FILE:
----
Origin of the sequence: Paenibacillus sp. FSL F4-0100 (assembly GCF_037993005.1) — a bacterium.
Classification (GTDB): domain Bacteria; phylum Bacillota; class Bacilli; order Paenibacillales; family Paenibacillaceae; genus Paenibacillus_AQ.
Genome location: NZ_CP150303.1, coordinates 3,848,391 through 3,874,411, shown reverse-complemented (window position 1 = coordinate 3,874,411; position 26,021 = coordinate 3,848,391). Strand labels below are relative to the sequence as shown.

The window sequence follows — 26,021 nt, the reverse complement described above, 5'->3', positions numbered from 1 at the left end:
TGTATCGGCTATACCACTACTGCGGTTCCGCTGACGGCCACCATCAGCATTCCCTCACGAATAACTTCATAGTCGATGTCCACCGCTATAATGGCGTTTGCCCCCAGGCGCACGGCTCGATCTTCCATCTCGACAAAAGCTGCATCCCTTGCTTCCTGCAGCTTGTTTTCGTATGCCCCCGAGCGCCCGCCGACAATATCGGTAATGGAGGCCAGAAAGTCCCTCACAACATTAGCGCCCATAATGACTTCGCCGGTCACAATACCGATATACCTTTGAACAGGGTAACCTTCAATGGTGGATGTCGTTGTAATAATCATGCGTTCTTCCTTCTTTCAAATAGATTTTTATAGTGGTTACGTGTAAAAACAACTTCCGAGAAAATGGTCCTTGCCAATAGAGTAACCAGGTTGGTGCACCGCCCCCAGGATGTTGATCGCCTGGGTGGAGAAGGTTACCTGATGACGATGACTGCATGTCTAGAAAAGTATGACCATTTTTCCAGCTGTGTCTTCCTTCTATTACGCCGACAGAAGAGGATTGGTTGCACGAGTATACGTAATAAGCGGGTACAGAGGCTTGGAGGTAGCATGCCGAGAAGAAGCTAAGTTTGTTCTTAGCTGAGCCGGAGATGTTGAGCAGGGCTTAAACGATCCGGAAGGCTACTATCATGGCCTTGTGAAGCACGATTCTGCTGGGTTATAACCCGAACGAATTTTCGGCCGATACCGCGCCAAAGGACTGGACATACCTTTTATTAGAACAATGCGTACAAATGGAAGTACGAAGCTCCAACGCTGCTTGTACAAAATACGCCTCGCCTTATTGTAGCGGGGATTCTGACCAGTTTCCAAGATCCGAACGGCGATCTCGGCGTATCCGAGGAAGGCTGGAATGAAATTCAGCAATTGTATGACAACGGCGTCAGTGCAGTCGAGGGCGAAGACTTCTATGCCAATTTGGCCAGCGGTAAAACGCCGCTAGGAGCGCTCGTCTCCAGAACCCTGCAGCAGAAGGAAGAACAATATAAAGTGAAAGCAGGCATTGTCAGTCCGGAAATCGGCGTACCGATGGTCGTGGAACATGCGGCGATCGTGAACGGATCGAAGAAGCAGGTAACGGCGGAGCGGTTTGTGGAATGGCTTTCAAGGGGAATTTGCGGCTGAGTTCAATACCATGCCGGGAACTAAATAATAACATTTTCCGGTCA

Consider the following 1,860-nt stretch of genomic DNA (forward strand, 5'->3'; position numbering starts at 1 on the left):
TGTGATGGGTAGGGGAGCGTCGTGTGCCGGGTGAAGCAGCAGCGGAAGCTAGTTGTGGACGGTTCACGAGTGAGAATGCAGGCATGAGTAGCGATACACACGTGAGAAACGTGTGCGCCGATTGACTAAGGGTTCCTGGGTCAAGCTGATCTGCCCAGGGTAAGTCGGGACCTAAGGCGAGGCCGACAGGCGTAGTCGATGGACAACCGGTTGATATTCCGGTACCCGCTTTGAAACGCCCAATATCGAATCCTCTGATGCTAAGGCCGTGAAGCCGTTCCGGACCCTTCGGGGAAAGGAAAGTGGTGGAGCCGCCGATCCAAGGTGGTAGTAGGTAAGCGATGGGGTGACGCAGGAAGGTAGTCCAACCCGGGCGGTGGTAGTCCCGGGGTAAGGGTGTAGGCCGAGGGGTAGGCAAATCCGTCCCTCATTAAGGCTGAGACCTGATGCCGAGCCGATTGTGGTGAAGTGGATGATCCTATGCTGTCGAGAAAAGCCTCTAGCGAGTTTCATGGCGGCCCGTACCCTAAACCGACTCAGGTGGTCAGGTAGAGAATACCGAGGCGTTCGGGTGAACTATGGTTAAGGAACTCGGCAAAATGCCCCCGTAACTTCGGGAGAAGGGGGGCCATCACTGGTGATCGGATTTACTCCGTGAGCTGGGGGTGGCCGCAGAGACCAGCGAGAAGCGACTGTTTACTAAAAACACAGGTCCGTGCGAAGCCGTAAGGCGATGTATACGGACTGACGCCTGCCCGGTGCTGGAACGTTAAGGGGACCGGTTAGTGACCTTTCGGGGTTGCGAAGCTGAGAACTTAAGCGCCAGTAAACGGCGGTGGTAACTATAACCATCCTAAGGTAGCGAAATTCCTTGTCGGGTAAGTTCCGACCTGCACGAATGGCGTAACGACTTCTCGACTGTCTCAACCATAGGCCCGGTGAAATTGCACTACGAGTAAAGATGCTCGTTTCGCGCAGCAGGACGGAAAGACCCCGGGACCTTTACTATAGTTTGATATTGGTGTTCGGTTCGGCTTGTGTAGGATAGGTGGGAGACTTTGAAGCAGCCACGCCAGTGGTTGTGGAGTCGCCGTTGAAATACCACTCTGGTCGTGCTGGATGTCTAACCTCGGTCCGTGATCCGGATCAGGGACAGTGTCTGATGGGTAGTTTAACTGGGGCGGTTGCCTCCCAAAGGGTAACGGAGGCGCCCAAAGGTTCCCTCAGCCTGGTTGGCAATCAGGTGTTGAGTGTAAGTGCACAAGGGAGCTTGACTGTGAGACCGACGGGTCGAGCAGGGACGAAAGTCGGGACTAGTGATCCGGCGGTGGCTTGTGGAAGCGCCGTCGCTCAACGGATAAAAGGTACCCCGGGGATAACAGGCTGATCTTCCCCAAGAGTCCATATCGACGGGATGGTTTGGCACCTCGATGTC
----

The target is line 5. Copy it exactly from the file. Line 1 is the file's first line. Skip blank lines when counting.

TGTATCGGCTATACCACTACTGCGGTTCCGCTGACGGCCACCATCAGCATTCCCTCACGAATAACTTCATAGTCGATGTCCACCGCTATAATGGCGTTTGCCCCCAGGCGCACGGCTCGATCTTCCATCTCGACAAAAGCTGCATCCCTTGCTTCCTGCAGCTTGTTTTCGTATGCCCCCGAGCGCCCGCCGACAATATCGGTAATGGAGGCCAGAAAGTCCCTCACAACATTAGCGCCCATAATGACTTCGCCGGTCACAATACCGATATACCTTTGAACAGGGTAACCTTCAATGGTGGATGTCGTTGTAATAATCATGCGTTCTTCCTTCTTTCAAATAGATTTTTATAGTGGTTACGTGTAAAAACAACTTCCGAGAAAATGGTCCTTGCCAATAGAGTAACCAGGTTGGTGCACCGCCCCCAGGATGTTGATCGCCTGGGTGGAGAAGGTTACCTGATGACGATGACTGCATGTCTAGAAAAGTATGACCATTTTTCCAGCTGTGTCTTCCTTCTATTACGCCGACAGAAGAGGATTGGTTGCACGAGTATACGTAATAAGCGGGTACAGAGGCTTGGAGGTAGCATGCCGAGAAGAAGCTAAGTTTGTTCTTAGCTGAGCCGGAGATGTTGAGCAGGGCTTAAACGATCCGGAAGGCTACTATCATGGCCTTGTGAAGCACGATTCTGCTGGGTTATAACCCGAACGAATTTTCGGCCGATACCGCGCCAAAGGACTGGACATACCTTTTATTAGAACAATGCGTACAAATGGAAGTACGAAGCTCCAACGCTGCTTGTACAAAATACGCCTCGCCTTATTGTAGCGGGGATTCTGACCAGTTTCCAAGATCCGAACGGCGATCTCGGCGTATCCGAGGAAGGCTGGAATGAAATTCAGCAATTGTATGACAACGGCGTCAGTGCAGTCGAGGGCGAAGACTTCTATGCCAATTTGGCCAGCGGTAAAACGCCGCTAGGAGCGCTCGTCTCCAGAACCCTGCAGCAGAAGGAAGAACAATATAAAGTGAAAGCAGGCATTGTCAGTCCGGAAATCGGCGTACCGATGGTCGTGGAACATGCGGCGATCGTGAACGGATCGAAGAAGCAGGTAACGGCGGAGCGGTTTGTGGAATGGCTTTCAAGGGGAATTTGCGGCTGAGTTCAATACCATGCCGGGAACTAAATAATAACATTTTCCGGTCA